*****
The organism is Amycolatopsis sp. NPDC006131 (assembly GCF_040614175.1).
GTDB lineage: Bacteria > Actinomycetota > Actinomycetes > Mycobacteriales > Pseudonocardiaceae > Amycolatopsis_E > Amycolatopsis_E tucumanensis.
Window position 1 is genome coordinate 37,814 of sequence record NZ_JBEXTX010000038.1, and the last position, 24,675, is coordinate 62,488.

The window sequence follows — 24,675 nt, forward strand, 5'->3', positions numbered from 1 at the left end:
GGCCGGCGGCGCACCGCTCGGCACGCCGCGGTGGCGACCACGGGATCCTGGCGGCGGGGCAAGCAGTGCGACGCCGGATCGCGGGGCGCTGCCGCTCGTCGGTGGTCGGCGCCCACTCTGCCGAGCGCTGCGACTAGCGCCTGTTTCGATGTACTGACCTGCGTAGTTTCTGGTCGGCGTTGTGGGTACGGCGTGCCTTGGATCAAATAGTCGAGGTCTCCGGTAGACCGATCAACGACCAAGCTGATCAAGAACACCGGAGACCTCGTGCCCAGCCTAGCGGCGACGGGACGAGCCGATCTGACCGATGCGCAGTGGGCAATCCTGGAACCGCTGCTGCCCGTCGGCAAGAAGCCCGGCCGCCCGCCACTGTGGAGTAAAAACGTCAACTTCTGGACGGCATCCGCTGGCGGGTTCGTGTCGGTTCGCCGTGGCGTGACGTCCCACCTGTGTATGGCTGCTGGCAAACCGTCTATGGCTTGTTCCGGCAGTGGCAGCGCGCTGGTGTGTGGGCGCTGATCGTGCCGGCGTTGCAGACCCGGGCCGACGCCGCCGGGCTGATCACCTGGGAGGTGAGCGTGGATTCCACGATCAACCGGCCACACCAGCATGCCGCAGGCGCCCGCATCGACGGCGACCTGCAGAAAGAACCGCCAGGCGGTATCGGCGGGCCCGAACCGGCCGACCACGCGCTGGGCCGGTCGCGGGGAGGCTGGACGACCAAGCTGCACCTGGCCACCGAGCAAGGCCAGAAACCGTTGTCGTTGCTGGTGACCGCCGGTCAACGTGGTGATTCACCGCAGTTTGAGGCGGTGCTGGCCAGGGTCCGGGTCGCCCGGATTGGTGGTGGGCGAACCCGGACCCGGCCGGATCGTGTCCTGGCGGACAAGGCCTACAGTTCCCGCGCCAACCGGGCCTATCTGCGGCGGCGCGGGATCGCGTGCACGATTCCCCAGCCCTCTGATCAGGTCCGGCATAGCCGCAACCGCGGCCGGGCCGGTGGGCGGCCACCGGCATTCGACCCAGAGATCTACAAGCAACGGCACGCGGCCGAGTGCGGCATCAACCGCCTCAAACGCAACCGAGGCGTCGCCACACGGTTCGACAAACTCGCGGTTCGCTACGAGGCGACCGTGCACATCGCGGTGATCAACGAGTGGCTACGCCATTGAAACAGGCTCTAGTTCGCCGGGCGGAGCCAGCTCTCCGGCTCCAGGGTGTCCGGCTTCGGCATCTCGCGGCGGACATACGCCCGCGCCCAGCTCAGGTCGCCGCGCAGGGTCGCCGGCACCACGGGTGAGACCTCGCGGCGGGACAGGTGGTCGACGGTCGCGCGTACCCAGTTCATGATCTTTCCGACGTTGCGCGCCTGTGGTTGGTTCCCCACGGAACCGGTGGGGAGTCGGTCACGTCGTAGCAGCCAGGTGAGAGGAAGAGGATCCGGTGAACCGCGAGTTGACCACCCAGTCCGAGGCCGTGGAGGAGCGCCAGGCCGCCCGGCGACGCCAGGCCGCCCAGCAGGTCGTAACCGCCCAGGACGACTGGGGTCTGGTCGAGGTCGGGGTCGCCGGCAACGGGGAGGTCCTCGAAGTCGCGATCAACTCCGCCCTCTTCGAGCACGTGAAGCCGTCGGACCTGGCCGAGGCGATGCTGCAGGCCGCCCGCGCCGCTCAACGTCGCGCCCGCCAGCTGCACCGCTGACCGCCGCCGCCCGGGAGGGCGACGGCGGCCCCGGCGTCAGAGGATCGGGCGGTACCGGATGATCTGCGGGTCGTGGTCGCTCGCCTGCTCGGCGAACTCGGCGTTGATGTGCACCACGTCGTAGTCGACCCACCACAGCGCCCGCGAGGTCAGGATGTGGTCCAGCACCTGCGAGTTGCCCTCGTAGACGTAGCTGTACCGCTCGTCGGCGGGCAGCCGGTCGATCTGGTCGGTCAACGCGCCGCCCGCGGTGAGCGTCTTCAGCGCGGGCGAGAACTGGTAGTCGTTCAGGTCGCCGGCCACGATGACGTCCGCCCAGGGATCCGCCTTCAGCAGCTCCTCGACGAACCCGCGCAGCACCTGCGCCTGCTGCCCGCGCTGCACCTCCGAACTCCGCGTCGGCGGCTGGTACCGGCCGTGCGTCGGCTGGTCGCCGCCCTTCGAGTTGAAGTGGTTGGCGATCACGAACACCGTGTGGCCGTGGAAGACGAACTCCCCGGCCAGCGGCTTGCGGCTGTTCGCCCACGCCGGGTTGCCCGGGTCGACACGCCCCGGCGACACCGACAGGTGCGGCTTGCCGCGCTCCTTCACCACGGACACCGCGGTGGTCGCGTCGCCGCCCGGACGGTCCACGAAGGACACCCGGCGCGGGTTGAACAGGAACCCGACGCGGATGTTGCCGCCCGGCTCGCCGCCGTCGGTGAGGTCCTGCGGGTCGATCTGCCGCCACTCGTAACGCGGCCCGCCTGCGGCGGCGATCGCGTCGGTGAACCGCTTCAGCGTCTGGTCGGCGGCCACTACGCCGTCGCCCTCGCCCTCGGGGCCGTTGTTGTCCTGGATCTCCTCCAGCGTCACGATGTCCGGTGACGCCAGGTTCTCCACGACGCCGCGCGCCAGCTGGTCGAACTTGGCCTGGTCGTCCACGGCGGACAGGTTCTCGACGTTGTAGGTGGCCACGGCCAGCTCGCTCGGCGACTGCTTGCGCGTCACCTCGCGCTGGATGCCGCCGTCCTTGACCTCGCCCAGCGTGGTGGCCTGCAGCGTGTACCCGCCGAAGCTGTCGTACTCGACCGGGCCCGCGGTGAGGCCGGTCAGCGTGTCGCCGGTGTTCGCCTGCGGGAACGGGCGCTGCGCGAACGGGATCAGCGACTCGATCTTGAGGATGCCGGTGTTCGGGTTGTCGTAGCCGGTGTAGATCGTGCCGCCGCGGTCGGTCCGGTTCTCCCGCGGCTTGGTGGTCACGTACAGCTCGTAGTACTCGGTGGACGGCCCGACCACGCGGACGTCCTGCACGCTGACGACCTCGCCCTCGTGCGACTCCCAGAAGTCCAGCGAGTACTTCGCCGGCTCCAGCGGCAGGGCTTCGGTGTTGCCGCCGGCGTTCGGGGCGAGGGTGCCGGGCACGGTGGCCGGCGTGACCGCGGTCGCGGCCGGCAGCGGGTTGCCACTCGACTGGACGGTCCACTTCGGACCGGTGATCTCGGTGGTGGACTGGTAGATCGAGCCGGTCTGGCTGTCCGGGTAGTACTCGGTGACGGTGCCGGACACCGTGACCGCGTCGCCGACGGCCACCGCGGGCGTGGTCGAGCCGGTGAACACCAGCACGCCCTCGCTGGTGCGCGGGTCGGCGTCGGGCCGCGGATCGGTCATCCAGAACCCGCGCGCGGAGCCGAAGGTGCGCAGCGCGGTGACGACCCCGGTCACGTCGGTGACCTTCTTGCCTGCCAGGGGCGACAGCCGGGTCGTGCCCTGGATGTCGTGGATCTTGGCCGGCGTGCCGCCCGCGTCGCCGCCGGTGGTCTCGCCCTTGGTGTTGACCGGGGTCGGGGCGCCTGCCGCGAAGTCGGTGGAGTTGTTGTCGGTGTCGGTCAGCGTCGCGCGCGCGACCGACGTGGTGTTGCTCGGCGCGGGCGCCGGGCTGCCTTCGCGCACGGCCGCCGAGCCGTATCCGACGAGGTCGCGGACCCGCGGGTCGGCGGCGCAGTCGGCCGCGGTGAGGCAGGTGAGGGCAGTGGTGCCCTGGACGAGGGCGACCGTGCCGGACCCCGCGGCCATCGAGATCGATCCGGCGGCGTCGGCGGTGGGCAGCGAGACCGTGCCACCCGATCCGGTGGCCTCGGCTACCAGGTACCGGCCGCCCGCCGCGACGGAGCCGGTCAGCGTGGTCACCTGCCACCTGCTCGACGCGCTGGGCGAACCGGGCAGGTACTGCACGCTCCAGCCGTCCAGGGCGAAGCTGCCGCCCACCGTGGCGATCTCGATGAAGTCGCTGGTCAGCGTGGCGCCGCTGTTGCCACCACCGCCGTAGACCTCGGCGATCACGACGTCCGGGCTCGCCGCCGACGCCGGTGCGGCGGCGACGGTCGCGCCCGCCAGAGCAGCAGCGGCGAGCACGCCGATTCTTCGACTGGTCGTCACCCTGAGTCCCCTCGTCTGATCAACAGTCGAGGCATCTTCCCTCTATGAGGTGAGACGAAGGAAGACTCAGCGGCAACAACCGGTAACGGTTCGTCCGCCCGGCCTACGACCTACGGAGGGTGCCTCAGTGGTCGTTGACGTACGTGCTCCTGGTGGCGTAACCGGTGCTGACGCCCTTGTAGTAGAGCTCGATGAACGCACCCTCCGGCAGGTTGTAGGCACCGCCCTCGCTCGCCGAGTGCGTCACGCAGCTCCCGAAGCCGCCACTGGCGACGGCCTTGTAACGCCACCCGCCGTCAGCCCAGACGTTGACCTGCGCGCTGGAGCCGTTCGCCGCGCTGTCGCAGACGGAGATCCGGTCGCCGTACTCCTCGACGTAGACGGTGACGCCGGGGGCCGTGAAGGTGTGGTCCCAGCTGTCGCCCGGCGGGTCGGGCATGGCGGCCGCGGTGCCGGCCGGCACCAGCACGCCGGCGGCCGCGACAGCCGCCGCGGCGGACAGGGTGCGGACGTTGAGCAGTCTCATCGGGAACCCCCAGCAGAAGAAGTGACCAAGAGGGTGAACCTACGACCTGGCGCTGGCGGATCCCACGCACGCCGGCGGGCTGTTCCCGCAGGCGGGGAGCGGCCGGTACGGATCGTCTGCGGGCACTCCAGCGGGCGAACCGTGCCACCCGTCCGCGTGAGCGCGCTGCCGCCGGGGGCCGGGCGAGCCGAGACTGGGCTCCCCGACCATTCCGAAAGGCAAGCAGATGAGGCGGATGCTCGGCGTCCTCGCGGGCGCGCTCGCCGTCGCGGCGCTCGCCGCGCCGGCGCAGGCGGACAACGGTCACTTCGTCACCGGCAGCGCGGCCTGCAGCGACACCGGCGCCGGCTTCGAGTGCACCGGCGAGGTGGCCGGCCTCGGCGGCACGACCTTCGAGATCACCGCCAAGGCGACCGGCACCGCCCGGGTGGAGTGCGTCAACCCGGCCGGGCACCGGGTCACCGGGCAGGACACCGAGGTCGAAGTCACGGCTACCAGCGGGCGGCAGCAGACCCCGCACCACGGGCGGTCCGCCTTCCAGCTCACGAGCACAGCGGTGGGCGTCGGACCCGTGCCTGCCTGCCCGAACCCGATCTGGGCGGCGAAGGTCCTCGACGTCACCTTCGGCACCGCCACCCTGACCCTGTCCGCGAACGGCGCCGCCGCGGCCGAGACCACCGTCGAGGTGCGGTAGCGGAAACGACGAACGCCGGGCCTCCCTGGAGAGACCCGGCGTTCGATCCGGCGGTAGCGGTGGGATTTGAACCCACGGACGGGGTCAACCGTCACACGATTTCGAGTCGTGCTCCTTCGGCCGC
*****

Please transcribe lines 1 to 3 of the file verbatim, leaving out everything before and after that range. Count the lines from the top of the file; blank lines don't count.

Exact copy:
The organism is Amycolatopsis sp. NPDC006131 (assembly GCF_040614175.1).
GTDB lineage: Bacteria > Actinomycetota > Actinomycetes > Mycobacteriales > Pseudonocardiaceae > Amycolatopsis_E > Amycolatopsis_E tucumanensis.
Window position 1 is genome coordinate 37,814 of sequence record NZ_JBEXTX010000038.1, and the last position, 24,675, is coordinate 62,488.